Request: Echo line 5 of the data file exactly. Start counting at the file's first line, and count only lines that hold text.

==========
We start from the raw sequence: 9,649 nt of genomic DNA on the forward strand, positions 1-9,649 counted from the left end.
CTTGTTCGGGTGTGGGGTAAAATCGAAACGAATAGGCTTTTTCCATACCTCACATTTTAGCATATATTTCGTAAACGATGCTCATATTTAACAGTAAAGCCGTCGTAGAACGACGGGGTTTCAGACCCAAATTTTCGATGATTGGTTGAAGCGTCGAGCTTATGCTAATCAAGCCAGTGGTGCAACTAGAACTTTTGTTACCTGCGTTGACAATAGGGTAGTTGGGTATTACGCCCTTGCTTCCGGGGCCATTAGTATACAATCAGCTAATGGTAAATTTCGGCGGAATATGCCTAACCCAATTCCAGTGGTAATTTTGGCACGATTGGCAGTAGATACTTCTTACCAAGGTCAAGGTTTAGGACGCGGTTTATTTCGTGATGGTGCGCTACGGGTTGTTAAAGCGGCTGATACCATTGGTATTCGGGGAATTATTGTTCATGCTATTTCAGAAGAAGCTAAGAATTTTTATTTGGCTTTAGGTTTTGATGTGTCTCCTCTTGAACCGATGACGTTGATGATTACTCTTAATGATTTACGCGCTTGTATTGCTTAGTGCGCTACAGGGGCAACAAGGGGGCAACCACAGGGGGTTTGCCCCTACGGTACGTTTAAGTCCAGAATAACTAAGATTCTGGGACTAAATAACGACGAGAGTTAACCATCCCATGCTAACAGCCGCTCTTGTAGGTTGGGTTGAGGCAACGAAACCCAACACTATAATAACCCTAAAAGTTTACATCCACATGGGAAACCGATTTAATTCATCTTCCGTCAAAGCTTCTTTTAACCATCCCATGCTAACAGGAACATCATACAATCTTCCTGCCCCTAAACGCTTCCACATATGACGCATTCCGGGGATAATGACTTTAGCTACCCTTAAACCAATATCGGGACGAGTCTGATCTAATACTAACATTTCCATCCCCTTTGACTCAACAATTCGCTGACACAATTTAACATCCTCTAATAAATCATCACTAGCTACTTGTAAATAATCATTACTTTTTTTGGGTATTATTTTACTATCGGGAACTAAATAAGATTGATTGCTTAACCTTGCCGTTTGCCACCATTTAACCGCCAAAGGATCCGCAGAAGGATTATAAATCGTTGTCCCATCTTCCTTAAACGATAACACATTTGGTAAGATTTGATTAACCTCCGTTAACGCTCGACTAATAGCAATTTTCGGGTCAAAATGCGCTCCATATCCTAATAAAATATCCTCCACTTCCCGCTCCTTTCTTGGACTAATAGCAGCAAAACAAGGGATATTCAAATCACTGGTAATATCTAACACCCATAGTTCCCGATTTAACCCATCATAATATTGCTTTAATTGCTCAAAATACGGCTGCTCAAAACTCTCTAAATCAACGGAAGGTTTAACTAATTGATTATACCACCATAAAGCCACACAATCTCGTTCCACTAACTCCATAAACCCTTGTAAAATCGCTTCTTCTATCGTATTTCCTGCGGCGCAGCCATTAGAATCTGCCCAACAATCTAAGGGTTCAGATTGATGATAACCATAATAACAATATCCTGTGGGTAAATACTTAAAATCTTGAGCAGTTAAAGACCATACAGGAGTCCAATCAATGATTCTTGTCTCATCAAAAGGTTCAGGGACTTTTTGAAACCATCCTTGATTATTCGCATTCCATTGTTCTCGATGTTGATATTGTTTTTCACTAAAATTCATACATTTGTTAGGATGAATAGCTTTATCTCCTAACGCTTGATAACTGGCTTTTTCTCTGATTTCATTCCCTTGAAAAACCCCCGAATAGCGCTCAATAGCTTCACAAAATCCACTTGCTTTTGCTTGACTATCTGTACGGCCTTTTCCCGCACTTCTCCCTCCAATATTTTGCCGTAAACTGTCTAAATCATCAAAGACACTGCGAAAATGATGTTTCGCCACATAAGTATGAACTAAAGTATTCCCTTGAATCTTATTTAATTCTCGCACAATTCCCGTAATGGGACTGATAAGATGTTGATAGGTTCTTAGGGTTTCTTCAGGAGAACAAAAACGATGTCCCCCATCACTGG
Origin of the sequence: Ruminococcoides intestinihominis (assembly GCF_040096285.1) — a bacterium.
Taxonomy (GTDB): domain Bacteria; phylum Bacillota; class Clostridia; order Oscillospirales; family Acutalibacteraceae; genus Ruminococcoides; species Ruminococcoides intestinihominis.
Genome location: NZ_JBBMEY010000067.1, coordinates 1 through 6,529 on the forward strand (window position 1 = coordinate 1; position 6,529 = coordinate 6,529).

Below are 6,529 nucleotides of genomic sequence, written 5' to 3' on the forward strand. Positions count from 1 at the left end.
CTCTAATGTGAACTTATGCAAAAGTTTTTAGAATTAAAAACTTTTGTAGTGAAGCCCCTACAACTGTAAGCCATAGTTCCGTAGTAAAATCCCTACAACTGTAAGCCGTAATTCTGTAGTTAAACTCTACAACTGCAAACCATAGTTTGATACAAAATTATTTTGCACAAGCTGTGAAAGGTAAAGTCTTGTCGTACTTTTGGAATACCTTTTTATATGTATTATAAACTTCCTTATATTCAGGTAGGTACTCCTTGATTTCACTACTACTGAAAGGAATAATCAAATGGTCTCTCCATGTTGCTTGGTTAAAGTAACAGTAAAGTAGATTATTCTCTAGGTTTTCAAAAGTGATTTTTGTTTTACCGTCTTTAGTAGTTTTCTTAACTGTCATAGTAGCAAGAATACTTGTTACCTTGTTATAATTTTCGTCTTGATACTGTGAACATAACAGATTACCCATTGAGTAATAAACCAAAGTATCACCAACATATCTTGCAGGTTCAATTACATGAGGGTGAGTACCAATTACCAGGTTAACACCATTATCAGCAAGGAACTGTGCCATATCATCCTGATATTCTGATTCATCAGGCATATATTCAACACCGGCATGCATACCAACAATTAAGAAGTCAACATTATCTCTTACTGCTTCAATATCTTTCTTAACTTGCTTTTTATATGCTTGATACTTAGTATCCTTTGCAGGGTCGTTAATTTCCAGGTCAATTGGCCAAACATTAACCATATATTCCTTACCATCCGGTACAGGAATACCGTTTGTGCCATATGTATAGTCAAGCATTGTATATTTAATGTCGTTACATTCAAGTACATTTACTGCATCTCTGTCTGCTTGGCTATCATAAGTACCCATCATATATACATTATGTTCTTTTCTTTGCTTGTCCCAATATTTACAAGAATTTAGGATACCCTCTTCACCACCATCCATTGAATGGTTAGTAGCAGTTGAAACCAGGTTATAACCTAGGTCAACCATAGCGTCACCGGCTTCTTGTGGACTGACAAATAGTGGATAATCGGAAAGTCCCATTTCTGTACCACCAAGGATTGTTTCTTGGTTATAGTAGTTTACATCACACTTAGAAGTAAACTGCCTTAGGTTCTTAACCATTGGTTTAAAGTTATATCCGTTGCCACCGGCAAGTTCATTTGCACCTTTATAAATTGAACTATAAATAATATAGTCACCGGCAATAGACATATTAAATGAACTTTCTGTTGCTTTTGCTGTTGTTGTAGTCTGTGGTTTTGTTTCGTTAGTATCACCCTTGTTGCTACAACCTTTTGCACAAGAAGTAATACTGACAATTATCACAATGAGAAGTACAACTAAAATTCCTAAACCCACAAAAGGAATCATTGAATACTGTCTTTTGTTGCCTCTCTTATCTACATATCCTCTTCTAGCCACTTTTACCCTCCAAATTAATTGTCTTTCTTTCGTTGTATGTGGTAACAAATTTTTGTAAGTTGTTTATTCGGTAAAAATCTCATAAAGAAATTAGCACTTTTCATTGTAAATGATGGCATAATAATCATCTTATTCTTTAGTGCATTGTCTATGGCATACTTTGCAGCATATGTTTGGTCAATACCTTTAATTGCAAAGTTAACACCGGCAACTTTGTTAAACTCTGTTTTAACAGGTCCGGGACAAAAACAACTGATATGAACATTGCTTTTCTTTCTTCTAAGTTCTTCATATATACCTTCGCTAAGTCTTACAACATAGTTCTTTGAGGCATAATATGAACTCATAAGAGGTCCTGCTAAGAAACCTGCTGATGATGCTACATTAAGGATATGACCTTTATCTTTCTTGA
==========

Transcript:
Genome location: NZ_JBBMEY010000067.1, coordinates 1 through 6,529 on the forward strand (window position 1 = coordinate 1; position 6,529 = coordinate 6,529).